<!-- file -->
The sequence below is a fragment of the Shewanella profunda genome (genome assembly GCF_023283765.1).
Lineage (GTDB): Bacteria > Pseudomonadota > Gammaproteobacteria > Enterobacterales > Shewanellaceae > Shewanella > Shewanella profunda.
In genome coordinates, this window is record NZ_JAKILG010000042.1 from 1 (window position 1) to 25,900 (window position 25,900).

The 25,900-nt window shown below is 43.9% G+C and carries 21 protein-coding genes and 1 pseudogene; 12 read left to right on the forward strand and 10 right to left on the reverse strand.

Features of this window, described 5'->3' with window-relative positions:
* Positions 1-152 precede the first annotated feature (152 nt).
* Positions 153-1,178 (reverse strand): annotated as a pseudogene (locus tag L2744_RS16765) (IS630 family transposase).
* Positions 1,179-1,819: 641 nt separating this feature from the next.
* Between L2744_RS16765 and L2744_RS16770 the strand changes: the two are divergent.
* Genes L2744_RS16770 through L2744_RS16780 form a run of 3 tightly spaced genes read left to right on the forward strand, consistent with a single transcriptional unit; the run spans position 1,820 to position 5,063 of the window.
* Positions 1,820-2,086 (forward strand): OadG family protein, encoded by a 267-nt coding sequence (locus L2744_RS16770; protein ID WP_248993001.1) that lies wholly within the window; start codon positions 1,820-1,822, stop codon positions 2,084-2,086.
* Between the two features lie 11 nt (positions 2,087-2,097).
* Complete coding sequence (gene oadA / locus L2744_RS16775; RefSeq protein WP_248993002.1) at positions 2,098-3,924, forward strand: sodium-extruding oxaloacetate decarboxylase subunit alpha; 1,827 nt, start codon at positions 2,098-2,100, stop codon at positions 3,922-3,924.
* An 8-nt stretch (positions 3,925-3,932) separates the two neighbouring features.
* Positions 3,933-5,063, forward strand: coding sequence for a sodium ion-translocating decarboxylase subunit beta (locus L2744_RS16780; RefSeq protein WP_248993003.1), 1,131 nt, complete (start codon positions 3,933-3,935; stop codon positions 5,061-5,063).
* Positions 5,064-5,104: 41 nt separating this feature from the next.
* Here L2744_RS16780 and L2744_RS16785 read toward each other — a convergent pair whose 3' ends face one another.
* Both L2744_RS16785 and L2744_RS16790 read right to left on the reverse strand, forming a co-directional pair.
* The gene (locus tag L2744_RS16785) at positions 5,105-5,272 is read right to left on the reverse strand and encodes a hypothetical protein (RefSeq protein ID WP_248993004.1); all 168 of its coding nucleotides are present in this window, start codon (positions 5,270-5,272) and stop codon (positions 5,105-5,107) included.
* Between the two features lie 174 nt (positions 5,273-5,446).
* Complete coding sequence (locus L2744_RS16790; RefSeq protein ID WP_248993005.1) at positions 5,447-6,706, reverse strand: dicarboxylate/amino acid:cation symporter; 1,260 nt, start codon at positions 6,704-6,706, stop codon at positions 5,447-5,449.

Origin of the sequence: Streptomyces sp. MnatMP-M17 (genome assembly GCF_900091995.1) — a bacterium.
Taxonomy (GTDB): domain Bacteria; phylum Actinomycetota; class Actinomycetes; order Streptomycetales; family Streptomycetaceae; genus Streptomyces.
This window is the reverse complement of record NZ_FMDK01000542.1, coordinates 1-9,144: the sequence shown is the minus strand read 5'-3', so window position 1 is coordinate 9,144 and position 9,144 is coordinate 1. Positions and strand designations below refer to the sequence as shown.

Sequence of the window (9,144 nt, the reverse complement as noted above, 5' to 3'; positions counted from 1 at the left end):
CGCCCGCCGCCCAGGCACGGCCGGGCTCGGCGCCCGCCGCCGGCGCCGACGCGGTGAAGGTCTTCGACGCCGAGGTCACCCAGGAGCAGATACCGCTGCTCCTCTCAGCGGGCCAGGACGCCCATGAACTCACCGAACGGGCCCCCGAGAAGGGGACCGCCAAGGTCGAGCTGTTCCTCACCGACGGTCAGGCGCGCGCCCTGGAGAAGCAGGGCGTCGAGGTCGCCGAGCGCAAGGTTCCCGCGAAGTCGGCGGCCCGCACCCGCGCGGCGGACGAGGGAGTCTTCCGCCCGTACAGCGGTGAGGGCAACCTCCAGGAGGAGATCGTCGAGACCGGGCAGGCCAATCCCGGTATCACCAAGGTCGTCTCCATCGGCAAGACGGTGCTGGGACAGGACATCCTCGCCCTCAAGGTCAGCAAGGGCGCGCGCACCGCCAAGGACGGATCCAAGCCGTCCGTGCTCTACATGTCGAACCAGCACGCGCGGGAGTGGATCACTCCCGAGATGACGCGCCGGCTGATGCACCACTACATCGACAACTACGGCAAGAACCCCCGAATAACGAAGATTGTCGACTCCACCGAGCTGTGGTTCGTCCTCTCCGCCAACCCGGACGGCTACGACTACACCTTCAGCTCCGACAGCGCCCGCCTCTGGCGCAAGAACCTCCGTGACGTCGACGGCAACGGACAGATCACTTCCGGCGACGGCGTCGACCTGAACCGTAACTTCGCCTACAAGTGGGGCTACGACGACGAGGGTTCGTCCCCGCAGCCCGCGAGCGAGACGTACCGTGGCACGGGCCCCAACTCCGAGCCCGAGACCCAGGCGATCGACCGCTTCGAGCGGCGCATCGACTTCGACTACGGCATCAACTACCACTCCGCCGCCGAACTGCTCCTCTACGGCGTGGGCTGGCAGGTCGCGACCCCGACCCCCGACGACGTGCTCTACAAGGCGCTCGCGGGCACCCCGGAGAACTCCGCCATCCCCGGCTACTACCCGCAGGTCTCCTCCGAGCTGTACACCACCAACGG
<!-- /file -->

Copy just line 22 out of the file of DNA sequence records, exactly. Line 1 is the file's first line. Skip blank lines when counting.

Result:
Origin of the sequence: Streptomyces sp. MnatMP-M17 (genome assembly GCF_900091995.1) — a bacterium.